Why it makes the Decanter hall of fame...

Wine Legend: Beaulieu Vineyard, BV, Georges de Latour, Private Reserve 1947

Bottles produced N/A

Composition 100% Cabernet Sauvignon Yield N/A

Alcohol N/A

Release price N/A

Price today $1,100


A legend because…

In the 1930s, Beaulieu Vineyard persuaded the Russian-born winemaker André Tchelistcheff to come over from France and make its wines after Prohibition ended. He succeeded Leon Bonnet as winemaker, and it was Bonnet who, encouraged by BV founder Georges de Latour, created the Georges de Latour Private Reserve in 1936. Latour was keen to create what today would be called an icon wine, one that fully represented the finest Cabernet Sauvignon vineyards in the Rutherford sub-region and followed the great winemaking traditions of Bordeaux. It was named after BV’s Bordeaux-born founder, who established the property in 1900, planting 40 hectares in Rutherford, though his first vintage was 1909.

Looking back

Tchelistcheff was still firmly in place at BV in 1947 (only retiring in 1973) and was rapidly becoming a revered figure in Napa’s winemaking circles, with many disciples working at other wineries in the valley. Fine wine was still a niche product in the 1940s, when fortified styles dominated the market and wine quality overall was not that high. The golden era for BV came to an end in 1969, when the property was sold to the giant Heublein drinks company, which rapidly increased volumes and downgraded quality. Recent decades have seen steady improvements in quality at the top end of the range.

The vintage

This was an exceptional year for Cabernet Sauvignon in Napa Valley; however, BV was unable to provide more detail on specific conditions at its vineyards.

The terroir

Rutherford soils are essentially gravelly loam on gently sloping and well-drained alluvial fans. Tchelistcheff detected an earthy note in the wines grown here, and dubbed that character ‘Rutherford dust’. Although many Rutherford Cabernets are of exceptional quality, it would be hard in a blind tasting to pick them out on the basis of their ‘dustiness’.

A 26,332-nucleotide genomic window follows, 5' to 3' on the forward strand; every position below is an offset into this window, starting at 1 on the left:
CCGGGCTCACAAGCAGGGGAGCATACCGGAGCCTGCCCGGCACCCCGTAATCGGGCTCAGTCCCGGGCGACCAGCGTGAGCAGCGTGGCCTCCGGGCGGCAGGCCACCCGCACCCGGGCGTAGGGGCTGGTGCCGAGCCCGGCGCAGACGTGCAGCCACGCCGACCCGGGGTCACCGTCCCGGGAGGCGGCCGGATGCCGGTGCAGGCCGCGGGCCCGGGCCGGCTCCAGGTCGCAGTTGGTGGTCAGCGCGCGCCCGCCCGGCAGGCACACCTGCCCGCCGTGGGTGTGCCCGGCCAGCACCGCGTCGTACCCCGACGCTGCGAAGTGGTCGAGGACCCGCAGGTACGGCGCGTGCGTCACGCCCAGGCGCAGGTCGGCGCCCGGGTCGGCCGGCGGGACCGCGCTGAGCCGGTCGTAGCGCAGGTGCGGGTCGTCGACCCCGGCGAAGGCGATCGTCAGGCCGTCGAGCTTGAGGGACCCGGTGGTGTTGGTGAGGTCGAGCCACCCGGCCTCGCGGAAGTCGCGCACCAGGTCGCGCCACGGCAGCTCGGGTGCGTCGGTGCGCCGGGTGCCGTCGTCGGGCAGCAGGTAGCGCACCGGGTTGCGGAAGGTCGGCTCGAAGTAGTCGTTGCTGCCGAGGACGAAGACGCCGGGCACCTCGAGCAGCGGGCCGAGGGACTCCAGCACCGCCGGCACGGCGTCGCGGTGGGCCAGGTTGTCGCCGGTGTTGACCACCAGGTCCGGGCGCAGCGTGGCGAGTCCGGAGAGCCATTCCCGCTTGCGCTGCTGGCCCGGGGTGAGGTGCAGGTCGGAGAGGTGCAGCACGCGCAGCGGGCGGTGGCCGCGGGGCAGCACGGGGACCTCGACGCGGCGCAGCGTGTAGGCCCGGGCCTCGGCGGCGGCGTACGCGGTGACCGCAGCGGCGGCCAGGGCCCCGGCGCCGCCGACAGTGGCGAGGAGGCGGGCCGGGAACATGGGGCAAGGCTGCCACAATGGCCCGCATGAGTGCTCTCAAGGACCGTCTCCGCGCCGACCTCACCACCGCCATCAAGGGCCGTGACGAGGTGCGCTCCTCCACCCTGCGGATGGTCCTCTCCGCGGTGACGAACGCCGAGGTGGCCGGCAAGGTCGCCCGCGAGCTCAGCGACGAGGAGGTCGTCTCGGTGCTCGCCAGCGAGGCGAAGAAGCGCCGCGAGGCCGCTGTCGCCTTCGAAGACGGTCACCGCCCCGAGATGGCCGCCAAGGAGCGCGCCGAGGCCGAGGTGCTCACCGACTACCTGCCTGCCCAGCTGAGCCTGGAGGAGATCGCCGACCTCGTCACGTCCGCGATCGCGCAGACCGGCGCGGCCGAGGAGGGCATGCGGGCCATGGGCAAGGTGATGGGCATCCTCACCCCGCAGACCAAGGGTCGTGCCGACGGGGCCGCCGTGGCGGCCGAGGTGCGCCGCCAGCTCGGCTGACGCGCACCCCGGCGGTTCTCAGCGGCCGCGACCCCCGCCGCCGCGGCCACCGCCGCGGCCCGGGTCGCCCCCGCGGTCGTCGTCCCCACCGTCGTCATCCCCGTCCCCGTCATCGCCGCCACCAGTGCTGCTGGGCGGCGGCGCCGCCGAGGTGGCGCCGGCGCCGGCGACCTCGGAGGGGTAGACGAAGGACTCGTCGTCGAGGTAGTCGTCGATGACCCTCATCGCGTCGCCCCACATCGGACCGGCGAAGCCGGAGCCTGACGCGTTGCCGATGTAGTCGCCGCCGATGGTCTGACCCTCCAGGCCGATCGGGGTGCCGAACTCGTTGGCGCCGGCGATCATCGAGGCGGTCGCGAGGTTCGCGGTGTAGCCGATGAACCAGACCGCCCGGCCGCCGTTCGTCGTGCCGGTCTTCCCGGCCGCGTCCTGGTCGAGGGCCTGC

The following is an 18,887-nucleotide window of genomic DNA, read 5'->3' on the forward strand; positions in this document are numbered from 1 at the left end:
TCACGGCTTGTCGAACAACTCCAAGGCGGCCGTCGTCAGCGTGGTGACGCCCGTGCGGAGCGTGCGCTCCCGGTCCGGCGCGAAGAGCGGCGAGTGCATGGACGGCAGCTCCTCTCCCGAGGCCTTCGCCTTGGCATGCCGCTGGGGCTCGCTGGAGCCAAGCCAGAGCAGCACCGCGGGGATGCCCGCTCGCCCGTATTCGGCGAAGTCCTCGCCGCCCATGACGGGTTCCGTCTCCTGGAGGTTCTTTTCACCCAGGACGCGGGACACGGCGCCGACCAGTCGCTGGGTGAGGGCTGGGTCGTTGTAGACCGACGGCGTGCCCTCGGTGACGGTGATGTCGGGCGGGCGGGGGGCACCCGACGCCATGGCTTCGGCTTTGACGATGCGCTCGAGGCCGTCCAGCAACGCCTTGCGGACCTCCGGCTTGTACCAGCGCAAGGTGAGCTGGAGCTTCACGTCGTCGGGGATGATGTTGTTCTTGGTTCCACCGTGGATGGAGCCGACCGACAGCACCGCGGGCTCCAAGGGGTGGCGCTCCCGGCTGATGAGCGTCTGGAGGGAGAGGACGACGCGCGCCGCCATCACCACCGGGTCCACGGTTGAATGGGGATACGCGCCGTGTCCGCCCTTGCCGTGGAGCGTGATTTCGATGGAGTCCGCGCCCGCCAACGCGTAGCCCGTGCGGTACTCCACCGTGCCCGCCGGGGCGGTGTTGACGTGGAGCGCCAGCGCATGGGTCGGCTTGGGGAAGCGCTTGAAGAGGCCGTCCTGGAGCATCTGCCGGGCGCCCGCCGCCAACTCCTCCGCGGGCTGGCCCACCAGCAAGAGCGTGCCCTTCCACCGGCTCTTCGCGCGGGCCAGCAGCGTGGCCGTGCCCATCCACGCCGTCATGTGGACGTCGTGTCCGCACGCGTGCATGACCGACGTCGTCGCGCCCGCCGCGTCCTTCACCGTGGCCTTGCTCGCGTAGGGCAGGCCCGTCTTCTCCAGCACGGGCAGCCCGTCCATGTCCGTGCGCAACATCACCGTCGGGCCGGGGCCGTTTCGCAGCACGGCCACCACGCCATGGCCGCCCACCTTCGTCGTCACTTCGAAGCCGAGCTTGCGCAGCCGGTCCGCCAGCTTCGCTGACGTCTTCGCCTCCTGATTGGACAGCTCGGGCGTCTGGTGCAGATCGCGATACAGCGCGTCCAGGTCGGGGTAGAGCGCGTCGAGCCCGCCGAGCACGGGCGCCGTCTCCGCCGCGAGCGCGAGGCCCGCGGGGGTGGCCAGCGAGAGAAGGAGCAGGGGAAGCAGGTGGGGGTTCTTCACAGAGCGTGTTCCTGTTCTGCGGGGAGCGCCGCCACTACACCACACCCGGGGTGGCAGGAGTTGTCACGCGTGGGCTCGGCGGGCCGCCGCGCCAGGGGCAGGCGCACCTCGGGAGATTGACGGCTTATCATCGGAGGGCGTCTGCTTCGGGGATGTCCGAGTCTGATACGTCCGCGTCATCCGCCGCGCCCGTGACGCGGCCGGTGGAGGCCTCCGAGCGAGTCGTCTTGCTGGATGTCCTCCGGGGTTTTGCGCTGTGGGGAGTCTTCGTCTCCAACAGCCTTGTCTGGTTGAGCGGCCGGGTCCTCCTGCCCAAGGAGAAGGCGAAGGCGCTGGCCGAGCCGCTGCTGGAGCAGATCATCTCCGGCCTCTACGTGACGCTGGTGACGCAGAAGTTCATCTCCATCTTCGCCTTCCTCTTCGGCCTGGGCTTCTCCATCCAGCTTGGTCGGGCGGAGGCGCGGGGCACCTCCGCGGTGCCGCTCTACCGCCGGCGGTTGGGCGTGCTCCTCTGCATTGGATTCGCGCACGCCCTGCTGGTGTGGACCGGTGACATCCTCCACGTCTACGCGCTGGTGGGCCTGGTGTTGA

The wine

The Private Reserve was aged from the outset in French barriques, but after the war it was difficult to import barrels from France, so until 1989 the Private Reserve was aged in American oak. This was also a stylistic choice. In an article by Frank Prial, Tchelistcheff declared: ‘I changed to American oak because I wanted more flavour, a more aggressive wine. Today I dislike the American oak.’

The reaction

James Laube in 1991 wrote: ‘A claret-style wine – dry, elegant and meaty, with spice and generous, plummy Cabernet flavours on the finish.’ In the late-1990s he tasted it again: ‘From an excellent vintage, it shows incredible richness, complexity and harmony for a wine past its 50th birthday. There is still much to admire in this amazing wine that seems suspended in time.’

Michael Broadbent, writing about his first tasting of the wine in 1972, noted that it was ‘the first really top-class Napa Cabernet Sauvignon I had ever tasted’. In 1999 he found it ‘medium-deep; fragrant, autumnal bouquet, very interesting and very attractive, soft entry, dry finish.’
At the same tasting Steven Spurrier noted: ‘Typical minty nose, ripe, almost sweet fruit and a touch of volatile acidity, balanced with some life ahead of it.’

Stephen Brook also tasted the wine on the same occasion in 1999. It showed little sign of age; the nose had ‘dense, rich, cassis aromas’, while on the palate it was ‘medium-bodied and assertive’, and was ‘beginning to lose some fruit. Herbs and pepper underlay the fruit, but there’s not much depth or complexity. It’s still lively, long, and has good concentration, filling out with aeration’.


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